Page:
A former Madison lawyer suspended for frivolously suing a judge in her foreclosure case is fighting another complaint from the Office of Lawyer Regulation. Wendy Nora could lose her license for another two years for alleged misconduct surrounding her client representation in state and federal foreclosure cases.
In March 2018, the high court suspended Nora’s license for a year for filing frivolous federal lawsuits against the opposing counsel and judge in her own foreclosure case. She accused Judge Juan Colas of discrimination and sought $10 billion worth of damages.
Now, in her second case from the OLR, Nora is arguing she has been denied due process. She presented her defense to the Wisconsin Supreme Court on Monday. She said the bifurcation of her cases, which she called Nora 1 and Nora 2, prevented her from using the proceedings in Nora 1 as a defense against the OLR’s “alleged selective and vindictive prosecution.”
Nora said she was never allowed to be heard on a motion to dismiss. She said she was trying to fight on behalf of her clients and said she didn’t see her “zealous defense of homeowners” to be a reason to disbar her.
“I think my personality has been offensive,” said Nora. “I have been overzealous. It is a flaw in my character but, in my practice from 1990 to 2008, I did not display this kind of overzealous zeal.”
Paul Schwarzenbart, who appeared on behalf of the OLR, said the OLR attempted to join Nora’s two cases, but a referee denied the motion to combine the cases to avoid delaying a hearing.
Chief Justice Pat Roggensack asked Schwarzenbart about the number of documents involved in the cases.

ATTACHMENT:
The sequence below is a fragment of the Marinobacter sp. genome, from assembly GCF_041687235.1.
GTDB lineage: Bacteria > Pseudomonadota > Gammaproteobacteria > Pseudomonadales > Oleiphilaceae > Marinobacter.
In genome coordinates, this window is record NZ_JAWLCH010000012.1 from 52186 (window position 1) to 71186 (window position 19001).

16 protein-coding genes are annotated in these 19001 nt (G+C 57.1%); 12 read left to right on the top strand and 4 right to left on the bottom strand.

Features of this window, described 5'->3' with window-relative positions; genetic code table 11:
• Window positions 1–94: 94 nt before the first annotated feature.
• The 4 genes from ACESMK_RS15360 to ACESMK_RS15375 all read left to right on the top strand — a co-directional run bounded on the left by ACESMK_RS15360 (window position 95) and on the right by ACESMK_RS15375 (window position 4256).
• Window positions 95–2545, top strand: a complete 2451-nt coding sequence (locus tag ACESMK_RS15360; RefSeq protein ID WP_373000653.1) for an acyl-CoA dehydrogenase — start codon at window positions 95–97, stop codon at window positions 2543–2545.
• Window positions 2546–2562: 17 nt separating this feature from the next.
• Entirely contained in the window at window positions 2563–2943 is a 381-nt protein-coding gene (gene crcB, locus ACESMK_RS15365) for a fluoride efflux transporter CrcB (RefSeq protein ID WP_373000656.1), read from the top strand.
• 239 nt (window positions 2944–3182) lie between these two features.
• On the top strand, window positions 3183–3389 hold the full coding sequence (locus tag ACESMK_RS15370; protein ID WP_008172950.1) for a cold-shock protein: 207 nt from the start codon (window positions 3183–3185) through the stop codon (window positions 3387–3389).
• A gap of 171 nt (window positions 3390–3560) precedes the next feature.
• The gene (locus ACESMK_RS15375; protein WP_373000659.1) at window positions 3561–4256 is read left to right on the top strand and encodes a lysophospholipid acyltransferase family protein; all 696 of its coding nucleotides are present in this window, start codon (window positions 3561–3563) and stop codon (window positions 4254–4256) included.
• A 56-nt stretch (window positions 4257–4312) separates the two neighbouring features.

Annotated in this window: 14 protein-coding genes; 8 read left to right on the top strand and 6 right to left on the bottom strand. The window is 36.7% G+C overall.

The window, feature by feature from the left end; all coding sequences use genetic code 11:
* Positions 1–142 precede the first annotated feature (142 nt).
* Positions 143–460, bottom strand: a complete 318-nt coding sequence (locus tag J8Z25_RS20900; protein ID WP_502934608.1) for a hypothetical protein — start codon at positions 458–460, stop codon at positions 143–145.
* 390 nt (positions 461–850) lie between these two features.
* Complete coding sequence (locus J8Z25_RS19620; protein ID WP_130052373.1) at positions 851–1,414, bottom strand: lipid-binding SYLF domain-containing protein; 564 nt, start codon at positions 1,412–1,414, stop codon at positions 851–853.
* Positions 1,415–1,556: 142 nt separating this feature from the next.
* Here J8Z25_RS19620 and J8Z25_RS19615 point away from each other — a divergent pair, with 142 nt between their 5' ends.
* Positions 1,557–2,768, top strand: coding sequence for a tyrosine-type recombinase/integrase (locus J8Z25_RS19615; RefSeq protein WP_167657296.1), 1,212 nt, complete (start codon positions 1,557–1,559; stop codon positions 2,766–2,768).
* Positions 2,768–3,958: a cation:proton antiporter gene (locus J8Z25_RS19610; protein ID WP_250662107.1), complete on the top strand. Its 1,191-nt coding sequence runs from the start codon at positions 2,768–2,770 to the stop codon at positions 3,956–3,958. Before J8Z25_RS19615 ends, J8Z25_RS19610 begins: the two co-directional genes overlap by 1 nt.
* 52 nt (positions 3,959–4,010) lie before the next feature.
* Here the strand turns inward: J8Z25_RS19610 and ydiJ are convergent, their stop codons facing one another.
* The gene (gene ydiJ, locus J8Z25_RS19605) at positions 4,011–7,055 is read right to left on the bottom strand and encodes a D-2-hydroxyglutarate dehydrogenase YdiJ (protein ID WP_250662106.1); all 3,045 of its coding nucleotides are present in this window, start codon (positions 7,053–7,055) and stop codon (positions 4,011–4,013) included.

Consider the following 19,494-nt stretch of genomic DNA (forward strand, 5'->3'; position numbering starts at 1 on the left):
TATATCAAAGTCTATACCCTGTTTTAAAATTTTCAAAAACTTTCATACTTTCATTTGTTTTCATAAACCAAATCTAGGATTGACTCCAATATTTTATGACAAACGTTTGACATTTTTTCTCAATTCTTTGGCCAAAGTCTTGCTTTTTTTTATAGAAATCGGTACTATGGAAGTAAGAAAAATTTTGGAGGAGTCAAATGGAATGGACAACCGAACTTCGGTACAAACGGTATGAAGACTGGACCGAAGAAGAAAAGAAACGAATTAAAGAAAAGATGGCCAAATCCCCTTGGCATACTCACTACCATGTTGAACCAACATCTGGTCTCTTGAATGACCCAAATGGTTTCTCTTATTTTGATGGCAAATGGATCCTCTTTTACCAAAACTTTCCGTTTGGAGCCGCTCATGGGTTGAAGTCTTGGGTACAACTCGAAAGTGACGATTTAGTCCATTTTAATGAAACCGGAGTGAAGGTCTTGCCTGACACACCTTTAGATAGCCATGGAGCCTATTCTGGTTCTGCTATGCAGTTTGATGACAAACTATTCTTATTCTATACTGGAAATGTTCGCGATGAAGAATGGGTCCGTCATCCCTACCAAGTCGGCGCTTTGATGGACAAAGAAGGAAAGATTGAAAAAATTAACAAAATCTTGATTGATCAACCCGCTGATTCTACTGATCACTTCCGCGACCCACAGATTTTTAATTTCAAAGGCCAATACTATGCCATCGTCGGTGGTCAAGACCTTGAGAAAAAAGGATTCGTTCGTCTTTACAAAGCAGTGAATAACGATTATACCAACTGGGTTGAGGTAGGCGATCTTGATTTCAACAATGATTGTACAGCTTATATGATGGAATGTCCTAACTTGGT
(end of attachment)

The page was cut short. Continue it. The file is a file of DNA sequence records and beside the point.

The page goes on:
“Documents in this case grow topsy,” Roggensack said. “Every time we turn around, there’s another stack of materials.”
Schwarzenbart said he also wanted to discuss the mounting document pile.
“This is a simple case, notwithstanding the fact that I think in my office this case grew to eight or nine banker’s boxes worth of materials,” said Schwarzenbart.
He argued Nora made allegations against judges with no attempt to prove them and only to bring about a delay.
Nora told the judges she was sorry that she had seemed disrespectful to the courts and judicial officers.
“We can only know what we know at the time that we know it,” said Nora.
Schwarzenbart called her apology shallow and years late.
“She half-heartedly and years later expresses some remorse for what she calls performance deficiency,” Schwarzenbart said. “That is grossly minimizing if not denying the conduct she engaged in.”
The OLR asked the state Supreme Court to suspend Nora’s license for one year, but a referee recommended extending it to two years.
Nora graduated from UW Law School in 1975. She practiced law in Madison and at Access Legal Services in Minneapolis. Her Minnesota and Wisconsin licenses have been suspended twice. Follow @TDR_WLJDan